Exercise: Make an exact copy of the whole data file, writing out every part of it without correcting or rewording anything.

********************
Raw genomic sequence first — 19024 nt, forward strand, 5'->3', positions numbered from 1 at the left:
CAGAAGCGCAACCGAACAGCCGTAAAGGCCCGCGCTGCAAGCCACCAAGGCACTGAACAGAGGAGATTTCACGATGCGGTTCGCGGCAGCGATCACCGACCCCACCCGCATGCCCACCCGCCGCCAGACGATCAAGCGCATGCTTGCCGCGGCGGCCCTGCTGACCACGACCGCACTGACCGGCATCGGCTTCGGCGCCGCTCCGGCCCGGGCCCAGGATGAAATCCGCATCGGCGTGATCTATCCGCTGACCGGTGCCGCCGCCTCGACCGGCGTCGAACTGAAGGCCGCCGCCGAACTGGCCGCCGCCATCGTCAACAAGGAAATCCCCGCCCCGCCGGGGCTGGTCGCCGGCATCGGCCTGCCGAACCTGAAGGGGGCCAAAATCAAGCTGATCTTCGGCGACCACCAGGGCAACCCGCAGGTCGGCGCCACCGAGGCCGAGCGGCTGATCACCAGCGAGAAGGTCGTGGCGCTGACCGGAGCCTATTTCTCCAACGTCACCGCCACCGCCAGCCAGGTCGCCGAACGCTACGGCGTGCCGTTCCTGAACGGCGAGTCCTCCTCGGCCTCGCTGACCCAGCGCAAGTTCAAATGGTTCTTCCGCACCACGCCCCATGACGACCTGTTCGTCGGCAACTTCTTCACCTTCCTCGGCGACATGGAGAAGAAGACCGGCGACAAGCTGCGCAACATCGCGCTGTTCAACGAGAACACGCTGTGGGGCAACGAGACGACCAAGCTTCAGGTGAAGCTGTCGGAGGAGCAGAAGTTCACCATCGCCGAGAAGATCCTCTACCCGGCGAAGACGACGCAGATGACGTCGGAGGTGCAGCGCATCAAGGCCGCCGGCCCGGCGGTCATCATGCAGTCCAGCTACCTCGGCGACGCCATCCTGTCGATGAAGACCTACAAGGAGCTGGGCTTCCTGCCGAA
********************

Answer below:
Raw genomic sequence first — 19024 nt, forward strand, 5'->3', positions numbered from 1 at the left:
CAGAAGCGCAACCGAACAGCCGTAAAGGCCCGCGCTGCAAGCCACCAAGGCACTGAACAGAGGAGATTTCACGATGCGGTTCGCGGCAGCGATCACCGACCCCACCCGCATGCCCACCCGCCGCCAGACGATCAAGCGCATGCTTGCCGCGGCGGCCCTGCTGACCACGACCGCACTGACCGGCATCGGCTTCGGCGCCGCTCCGGCCCGGGCCCAGGATGAAATCCGCATCGGCGTGATCTATCCGCTGACCGGTGCCGCCGCCTCGACCGGCGTCGAACTGAAGGCCGCCGCCGAACTGGCCGCCGCCATCGTCAACAAGGAAATCCCCGCCCCGCCGGGGCTGGTCGCCGGCATCGGCCTGCCGAACCTGAAGGGGGCCAAAATCAAGCTGATCTTCGGCGACCACCAGGGCAACCCGCAGGTCGGCGCCACCGAGGCCGAGCGGCTGATCACCAGCGAGAAGGTCGTGGCGCTGACCGGAGCCTATTTCTCCAACGTCACCGCCACCGCCAGCCAGGTCGCCGAACGCTACGGCGTGCCGTTCCTGAACGGCGAGTCCTCCTCGGCCTCGCTGACCCAGCGCAAGTTCAAATGGTTCTTCCGCACCACGCCCCATGACGACCTGTTCGTCGGCAACTTCTTCACCTTCCTCGGCGACATGGAGAAGAAGACCGGCGACAAGCTGCGCAACATCGCGCTGTTCAACGAGAACACGCTGTGGGGCAACGAGACGACCAAGCTTCAGGTGAAGCTGTCGGAGGAGCAGAAGTTCACCATCGCCGAGAAGATCCTCTACCCGGCGAAGACGACGCAGATGACGTCGGAGGTGCAGCGCATCAAGGCCGCCGGCCCGGCGGTCATCATGCAGTCCAGCTACCTCGGCGACGCCATCCTGTCGATGAAGACCTACAAGGAGCTGGGCTTCCTGCCGAA